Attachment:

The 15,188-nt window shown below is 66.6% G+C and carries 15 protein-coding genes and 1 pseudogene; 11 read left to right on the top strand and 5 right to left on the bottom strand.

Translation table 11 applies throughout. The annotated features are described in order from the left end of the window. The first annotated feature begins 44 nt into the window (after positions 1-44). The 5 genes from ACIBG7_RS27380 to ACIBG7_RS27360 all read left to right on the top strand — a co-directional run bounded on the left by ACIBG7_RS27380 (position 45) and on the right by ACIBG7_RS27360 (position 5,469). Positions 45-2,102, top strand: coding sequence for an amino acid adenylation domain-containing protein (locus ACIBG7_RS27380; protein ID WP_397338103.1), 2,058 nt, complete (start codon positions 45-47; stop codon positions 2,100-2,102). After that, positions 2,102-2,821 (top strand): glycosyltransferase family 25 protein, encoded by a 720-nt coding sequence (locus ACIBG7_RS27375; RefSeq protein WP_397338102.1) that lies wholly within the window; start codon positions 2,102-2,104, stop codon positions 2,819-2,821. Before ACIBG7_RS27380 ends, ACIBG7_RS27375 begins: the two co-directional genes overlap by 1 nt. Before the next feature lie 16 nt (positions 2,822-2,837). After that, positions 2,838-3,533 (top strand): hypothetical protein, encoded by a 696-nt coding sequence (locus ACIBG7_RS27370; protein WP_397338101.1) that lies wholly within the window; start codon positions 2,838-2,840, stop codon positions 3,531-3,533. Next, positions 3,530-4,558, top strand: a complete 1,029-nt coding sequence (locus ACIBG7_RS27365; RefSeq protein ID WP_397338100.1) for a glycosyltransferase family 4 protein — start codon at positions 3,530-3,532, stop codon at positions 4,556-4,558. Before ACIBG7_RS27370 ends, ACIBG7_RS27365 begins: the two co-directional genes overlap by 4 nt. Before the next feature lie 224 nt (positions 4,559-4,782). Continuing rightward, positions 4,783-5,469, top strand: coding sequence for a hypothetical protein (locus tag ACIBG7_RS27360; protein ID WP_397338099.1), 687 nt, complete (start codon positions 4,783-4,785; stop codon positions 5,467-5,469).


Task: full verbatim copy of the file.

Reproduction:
The 15,188-nt window shown below is 66.6% G+C and carries 15 protein-coding genes and 1 pseudogene; 11 read left to right on the top strand and 5 right to left on the bottom strand.

Translation table 11 applies throughout. The annotated features are described in order from the left end of the window. The first annotated feature begins 44 nt into the window (after positions 1-44). The 5 genes from ACIBG7_RS27380 to ACIBG7_RS27360 all read left to right on the top strand — a co-directional run bounded on the left by ACIBG7_RS27380 (position 45) and on the right by ACIBG7_RS27360 (position 5,469). Positions 45-2,102, top strand: coding sequence for an amino acid adenylation domain-containing protein (locus ACIBG7_RS27380; protein ID WP_397338103.1), 2,058 nt, complete (start codon positions 45-47; stop codon positions 2,100-2,102). After that, positions 2,102-2,821 (top strand): glycosyltransferase family 25 protein, encoded by a 720-nt coding sequence (locus ACIBG7_RS27375; RefSeq protein WP_397338102.1) that lies wholly within the window; start codon positions 2,102-2,104, stop codon positions 2,819-2,821. Before ACIBG7_RS27380 ends, ACIBG7_RS27375 begins: the two co-directional genes overlap by 1 nt. Before the next feature lie 16 nt (positions 2,822-2,837). After that, positions 2,838-3,533 (top strand): hypothetical protein, encoded by a 696-nt coding sequence (locus ACIBG7_RS27370; protein WP_397338101.1) that lies wholly within the window; start codon positions 2,838-2,840, stop codon positions 3,531-3,533. Next, positions 3,530-4,558, top strand: a complete 1,029-nt coding sequence (locus ACIBG7_RS27365; RefSeq protein ID WP_397338100.1) for a glycosyltransferase family 4 protein — start codon at positions 3,530-3,532, stop codon at positions 4,556-4,558. Before ACIBG7_RS27370 ends, ACIBG7_RS27365 begins: the two co-directional genes overlap by 4 nt. Before the next feature lie 224 nt (positions 4,559-4,782). Continuing rightward, positions 4,783-5,469, top strand: coding sequence for a hypothetical protein (locus tag ACIBG7_RS27360; protein ID WP_397338099.1), 687 nt, complete (start codon positions 4,783-4,785; stop codon positions 5,467-5,469).